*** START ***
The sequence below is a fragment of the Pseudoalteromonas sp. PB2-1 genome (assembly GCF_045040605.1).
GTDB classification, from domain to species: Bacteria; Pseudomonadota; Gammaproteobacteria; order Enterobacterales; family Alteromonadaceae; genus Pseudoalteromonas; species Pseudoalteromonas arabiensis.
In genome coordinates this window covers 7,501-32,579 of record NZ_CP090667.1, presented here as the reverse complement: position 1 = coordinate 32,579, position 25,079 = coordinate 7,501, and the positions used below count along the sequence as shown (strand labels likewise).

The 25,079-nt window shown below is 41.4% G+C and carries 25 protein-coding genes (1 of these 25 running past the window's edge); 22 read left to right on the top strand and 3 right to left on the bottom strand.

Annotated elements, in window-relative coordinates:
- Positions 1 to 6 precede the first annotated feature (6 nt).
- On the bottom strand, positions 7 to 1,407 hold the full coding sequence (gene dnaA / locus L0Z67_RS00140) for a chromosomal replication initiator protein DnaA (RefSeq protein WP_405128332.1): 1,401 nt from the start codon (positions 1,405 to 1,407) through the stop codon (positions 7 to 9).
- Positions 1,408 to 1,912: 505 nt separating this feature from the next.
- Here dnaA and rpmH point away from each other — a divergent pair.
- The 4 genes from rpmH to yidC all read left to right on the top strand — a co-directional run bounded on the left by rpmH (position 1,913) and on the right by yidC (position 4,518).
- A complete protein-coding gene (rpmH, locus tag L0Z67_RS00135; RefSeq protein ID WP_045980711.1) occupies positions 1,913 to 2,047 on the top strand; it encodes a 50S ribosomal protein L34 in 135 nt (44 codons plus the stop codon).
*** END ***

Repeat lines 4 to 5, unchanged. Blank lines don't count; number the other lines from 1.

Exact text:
The 25,079-nt window shown below is 41.4% G+C and carries 25 protein-coding genes (1 of these 25 running past the window's edge); 22 read left to right on the top strand and 3 right to left on the bottom strand.

Annotated elements, in window-relative coordinates: